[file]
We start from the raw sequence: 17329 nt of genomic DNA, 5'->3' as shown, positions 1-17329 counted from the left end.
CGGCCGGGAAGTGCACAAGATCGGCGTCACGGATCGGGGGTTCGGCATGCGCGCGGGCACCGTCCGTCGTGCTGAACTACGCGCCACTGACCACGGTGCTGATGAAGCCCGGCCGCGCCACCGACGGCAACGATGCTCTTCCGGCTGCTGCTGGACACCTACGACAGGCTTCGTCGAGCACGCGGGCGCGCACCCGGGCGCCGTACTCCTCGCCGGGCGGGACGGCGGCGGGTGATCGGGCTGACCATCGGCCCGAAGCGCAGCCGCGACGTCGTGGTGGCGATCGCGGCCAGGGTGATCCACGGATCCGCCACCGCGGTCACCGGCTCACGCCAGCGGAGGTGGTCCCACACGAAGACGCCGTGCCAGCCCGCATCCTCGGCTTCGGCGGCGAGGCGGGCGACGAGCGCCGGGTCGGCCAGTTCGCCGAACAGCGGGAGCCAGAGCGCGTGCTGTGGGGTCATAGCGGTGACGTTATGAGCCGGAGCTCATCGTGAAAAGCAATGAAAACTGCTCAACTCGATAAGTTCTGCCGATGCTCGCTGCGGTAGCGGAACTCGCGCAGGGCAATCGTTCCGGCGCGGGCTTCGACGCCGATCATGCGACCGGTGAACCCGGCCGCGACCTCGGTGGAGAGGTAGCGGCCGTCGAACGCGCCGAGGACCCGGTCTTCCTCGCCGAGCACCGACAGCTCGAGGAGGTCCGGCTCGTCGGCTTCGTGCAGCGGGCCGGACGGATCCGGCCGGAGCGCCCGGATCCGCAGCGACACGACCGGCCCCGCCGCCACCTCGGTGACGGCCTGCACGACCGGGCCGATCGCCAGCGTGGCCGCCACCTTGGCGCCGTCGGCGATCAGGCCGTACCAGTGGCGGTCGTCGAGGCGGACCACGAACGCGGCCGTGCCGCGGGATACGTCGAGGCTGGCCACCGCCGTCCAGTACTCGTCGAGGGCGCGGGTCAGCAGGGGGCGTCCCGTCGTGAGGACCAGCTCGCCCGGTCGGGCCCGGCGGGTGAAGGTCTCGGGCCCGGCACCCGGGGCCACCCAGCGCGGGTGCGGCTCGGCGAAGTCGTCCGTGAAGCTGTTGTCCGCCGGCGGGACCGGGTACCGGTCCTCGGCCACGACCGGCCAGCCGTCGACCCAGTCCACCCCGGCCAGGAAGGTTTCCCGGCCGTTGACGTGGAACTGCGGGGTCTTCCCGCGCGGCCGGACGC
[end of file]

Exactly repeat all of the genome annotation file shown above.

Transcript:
We start from the raw sequence: 17329 nt of genomic DNA, 5'->3' as shown, positions 1-17329 counted from the left end.
CGGCCGGGAAGTGCACAAGATCGGCGTCACGGATCGGGGGTTCGGCATGCGCGCGGGCACCGTCCGTCGTGCTGAACTACGCGCCACTGACCACGGTGCTGATGAAGCCCGGCCGCGCCACCGACGGCAACGATGCTCTTCCGGCTGCTGCTGGACACCTACGACAGGCTTCGTCGAGCACGCGGGCGCGCACCCGGGCGCCGTACTCCTCGCCGGGCGGGACGGCGGCGGGTGATCGGGCTGACCATCGGCCCGAAGCGCAGCCGCGACGTCGTGGTGGCGATCGCGGCCAGGGTGATCCACGGATCCGCCACCGCGGTCACCGGCTCACGCCAGCGGAGGTGGTCCCACACGAAGACGCCGTGCCAGCCCGCATCCTCGGCTTCGGCGGCGAGGCGGGCGACGAGCGCCGGGTCGGCCAGTTCGCCGAACAGCGGGAGCCAGAGCGCGTGCTGTGGGGTCATAGCGGTGACGTTATGAGCCGGAGCTCATCGTGAAAAGCAATGAAAACTGCTCAACTCGATAAGTTCTGCCGATGCTCGCTGCGGTAGCGGAACTCGCGCAGGGCAATCGTTCCGGCGCGGGCTTCGACGCCGATCATGCGACCGGTGAACCCGGCCGCGACCTCGGTGGAGAGGTAGCGGCCGTCGAACGCGCCGAGGACCCGGTCTTCCTCGCCGAGCACCGACAGCTCGAGGAGGTCCGGCTCGTCGGCTTCGTGCAGCGGGCCGGACGGATCCGGCCGGAGCGCCCGGATCCGCAGCGACACGACCGGCCCCGCCGCCACCTCGGTGACGGCCTGCACGACCGGGCCGATCGCCAGCGTGGCCGCCACCTTGGCGCCGTCGGCGATCAGGCCGTACCAGTGGCGGTCGTCGAGGCGGACCACGAACGCGGCCGTGCCGCGGGATACGTCGAGGCTGGCCACCGCCGTCCAGTACTCGTCGAGGGCGCGGGTCAGCAGGGGGCGTCCCGTCGTGAGGACCAGCTCGCCCGGTCGGGCCCGGCGGGTGAAGGTCTCGGGCCCGGCACCCGGGGCCACCCAGCGCGGGTGCGGCTCGGCGAAGTCGTCCGTGAAGCTGTTGTCCGCCGGCGGGACCGGGTACCGGTCCTCGGCCACGACCGGCCAGCCGTCGACCCAGTCCACCCCGGCCAGGAAGGTTTCCCGGCCGTTGACGTGGAACTGCGGGGTCTTCCCGCGCGGCCGGACGC